I WENT to Europe last week in my imagination.
Actually, I went to D.C. by Metro, indulging for a half-hour my love of train travel and my disinclination to drive in the city. The rhythm of the wheels never fails to take me back to trips in the past, overnight trips to and from college, and wonderful Eurail tours of the continent.
I remember one spring trip from Brussels to Berlin six years ago -- about a year after the fall of the Berlin Wall -- and my amazement at being able to tell almost the instant when the train passed from West Germany into East Germany. No red line was drawn across the landscape, but immediate differences were visible in the prosperity of the terrain and the few buildings in sight. The attitude was different, too.
On my Metro adventure, I looked out over New Carrollton and Landover and Cheverly and Deanwood and tried to imagine the same real estate at the time of the Civil War, and the Revolution, and the late 17th century, as Maryland was growing. I'd like to have seen it in all those eras. But then, I appreciated the advantage of being able to get to that settlement on the Potomac in an hour, rather than a long dusty day.
Given the time, freedom and money, I would happily travel the world by train, seeing detail that a plane prohibits. I'd like to go to Rostov-on-Don, for instance, to see the hometown of eight Rostov citizens who are visiting our city.
The Russians, boasting honorary Maryland citizenship bestowed by the secretary of state at a Rotary luncheon last week, are ending a 10-day visit to Annapolis, sponsored by the Center for Citizen Initiatives and Annapolis Rotary Club. Eva Corredor, a professor at the U.S. Naval Academy and chairwoman of the club's International Relations Committee, coordinated the group's housing, food, entertainment and daily activities.
The Russians, all municipal employees in Rostov, are in Annapolis to observe how public and private interests interrelate in a city of this size, and how the city lives on both public and private levels. They had the chance six months ago to say what they would like to experience.
Their whirlwind Annapolis visit has included exposure to city management, municipal finance, economic development, and many of the business engines that drive the city. They've visited a printing plant and a bank, for example, for models to adapt at home.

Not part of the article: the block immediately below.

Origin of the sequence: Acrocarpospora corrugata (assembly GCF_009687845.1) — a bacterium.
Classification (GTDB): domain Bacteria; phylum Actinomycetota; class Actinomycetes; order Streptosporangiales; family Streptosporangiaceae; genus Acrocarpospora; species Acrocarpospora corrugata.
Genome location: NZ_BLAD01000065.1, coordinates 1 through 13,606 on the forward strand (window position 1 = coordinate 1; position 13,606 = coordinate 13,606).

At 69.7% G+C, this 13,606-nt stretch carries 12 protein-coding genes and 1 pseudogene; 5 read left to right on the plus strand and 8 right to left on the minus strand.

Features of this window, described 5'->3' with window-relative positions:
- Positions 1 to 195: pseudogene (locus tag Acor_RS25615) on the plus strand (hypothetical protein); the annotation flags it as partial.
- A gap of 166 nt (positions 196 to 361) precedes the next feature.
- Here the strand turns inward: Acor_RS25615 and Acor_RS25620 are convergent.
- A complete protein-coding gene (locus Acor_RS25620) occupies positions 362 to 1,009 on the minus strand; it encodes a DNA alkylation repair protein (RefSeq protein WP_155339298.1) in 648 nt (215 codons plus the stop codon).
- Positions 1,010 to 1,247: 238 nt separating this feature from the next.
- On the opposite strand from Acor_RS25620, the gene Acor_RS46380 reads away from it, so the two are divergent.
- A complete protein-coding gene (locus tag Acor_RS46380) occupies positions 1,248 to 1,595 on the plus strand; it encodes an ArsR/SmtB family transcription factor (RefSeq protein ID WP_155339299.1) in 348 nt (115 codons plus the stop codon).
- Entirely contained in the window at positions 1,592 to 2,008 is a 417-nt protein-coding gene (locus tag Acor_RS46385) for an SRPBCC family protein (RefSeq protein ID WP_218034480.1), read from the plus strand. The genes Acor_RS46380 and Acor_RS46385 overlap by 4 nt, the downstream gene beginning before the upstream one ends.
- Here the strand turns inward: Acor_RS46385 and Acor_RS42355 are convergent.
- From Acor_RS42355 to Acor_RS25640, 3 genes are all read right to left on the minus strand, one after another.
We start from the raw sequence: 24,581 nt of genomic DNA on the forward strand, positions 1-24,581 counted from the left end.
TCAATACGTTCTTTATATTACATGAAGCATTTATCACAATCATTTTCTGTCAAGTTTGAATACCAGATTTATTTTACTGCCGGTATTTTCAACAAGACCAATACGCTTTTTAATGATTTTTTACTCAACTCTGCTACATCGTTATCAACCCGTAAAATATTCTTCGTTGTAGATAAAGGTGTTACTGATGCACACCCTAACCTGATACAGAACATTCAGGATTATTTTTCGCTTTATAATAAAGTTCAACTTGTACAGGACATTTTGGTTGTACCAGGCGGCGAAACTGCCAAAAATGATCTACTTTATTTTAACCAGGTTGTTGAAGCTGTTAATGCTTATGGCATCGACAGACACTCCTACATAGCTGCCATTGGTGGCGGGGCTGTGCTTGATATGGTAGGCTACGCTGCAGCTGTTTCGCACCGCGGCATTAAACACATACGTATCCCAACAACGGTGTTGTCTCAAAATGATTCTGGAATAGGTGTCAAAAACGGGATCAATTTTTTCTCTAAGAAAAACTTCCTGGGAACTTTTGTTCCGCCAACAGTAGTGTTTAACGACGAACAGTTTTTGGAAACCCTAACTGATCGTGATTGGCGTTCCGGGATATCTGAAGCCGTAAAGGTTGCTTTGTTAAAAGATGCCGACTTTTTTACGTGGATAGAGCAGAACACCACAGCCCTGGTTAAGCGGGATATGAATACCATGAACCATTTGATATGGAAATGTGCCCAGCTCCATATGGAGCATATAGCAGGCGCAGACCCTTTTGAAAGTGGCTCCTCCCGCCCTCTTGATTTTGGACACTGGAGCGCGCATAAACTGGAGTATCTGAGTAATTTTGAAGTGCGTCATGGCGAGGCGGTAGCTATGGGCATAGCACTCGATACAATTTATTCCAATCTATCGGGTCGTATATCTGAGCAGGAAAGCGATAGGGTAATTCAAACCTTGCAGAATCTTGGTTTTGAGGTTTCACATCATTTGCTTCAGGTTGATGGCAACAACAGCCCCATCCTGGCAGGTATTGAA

The Rotary Club has made sure their visitors take back a citizen's view of Annapolis, too. Many people have been involved in playing host to the group, either in their guest rooms or their dining rooms, with potluck dinners, progressive community dinners, restaurant visits, basketball at the Academy, a walking tour of Annapolis, a visit to Anne Arundel Medical Center and to a mall, a hands-down favorite.
The Russian visitors are to document their daily experiences and develop strategies to address their problems at home through what they learn here. Their American visit will continue when they leave tomorrow for a stay in the Washington area.
For information on the international interests of the Annapolis Rotary Club, call Corredor at 293-2728.
Unfortunately, our Russian friends will not be here Feb. 21 and 22 to see the auction/performance fund-raising model that keeps many organizations afloat.
A Jazz Weekend raises money for the Annapolis Chorale while celebrating its talents.
The fund-raiser is held at Maryland Hall for the Creative Arts. "An Evening with the Arts" begins at 6 p.m. Feb. 21 with a silent auction of artwork, dinners and weekend stays in area hostelries.
Drinks and hors d'oeuvres are included in the $25 ticket price. A taste of the talents of Maryland's first lady of jazz, Ethel Ennis, and local favorite, pianist Stef Scaggiari, follows the silent auction. A live auction ends the evening.
"An Evening with Ethel" Feb. 22 features a full-length concert of jazz and popular music performed by Ennis, accompanied by the full chorale, the Chamber Orchestra, Scaggiari and Paul Hildner on drums. Tickets are $19.50.
For information on the Jazz Weekend, to order tickets or to request schedule information on the rest of the Annapolis Chorale's season, call the chorale office at 263-1906.
Here's an image to warm a winter morning: a salad butterfly garden.
Hildreth Morton, owner of Bittersweet Nurseries, will speak on edible plants that attract butterflies at a Winter Series Luncheon Feb. 12 at Captain Salem Avery House Museum in Shady Side.
The program starts with soup and sandwich at 11: 30 a.m., costs $7 and is sponsored by Shady Side Rural Heritage Society.
Pub Date: 2/03/97